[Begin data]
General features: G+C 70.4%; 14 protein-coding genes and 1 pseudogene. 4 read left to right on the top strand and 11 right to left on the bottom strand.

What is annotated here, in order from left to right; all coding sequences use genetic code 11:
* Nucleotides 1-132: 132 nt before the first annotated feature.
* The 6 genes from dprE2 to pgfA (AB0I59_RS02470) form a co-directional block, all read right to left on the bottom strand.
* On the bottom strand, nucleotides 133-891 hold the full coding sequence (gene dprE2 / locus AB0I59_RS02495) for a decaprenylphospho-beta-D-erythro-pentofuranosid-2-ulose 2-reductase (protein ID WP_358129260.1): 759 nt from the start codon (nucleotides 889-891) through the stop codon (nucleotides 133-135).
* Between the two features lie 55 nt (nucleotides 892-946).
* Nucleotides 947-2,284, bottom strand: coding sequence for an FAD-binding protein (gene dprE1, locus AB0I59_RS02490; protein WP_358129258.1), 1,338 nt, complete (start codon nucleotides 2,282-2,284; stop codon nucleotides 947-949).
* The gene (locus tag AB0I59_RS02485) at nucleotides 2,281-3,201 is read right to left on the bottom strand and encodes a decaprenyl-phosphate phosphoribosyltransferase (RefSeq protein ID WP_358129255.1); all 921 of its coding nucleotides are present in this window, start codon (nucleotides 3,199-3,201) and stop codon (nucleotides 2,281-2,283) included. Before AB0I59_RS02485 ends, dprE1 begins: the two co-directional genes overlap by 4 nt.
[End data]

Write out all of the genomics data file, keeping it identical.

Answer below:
General features: G+C 70.4%; 14 protein-coding genes and 1 pseudogene. 4 read left to right on the top strand and 11 right to left on the bottom strand.

What is annotated here, in order from left to right; all coding sequences use genetic code 11:
* Nucleotides 1-132: 132 nt before the first annotated feature.
* The 6 genes from dprE2 to pgfA (AB0I59_RS02470) form a co-directional block, all read right to left on the bottom strand.
* On the bottom strand, nucleotides 133-891 hold the full coding sequence (gene dprE2 / locus AB0I59_RS02495) for a decaprenylphospho-beta-D-erythro-pentofuranosid-2-ulose 2-reductase (protein ID WP_358129260.1): 759 nt from the start codon (nucleotides 889-891) through the stop codon (nucleotides 133-135).
* Between the two features lie 55 nt (nucleotides 892-946).
* Nucleotides 947-2,284, bottom strand: coding sequence for an FAD-binding protein (gene dprE1, locus AB0I59_RS02490; protein WP_358129258.1), 1,338 nt, complete (start codon nucleotides 2,282-2,284; stop codon nucleotides 947-949).
* The gene (locus tag AB0I59_RS02485) at nucleotides 2,281-3,201 is read right to left on the bottom strand and encodes a decaprenyl-phosphate phosphoribosyltransferase (RefSeq protein ID WP_358129255.1); all 921 of its coding nucleotides are present in this window, start codon (nucleotides 3,199-3,201) and stop codon (nucleotides 2,281-2,283) included. Before AB0I59_RS02485 ends, dprE1 begins: the two co-directional genes overlap by 4 nt.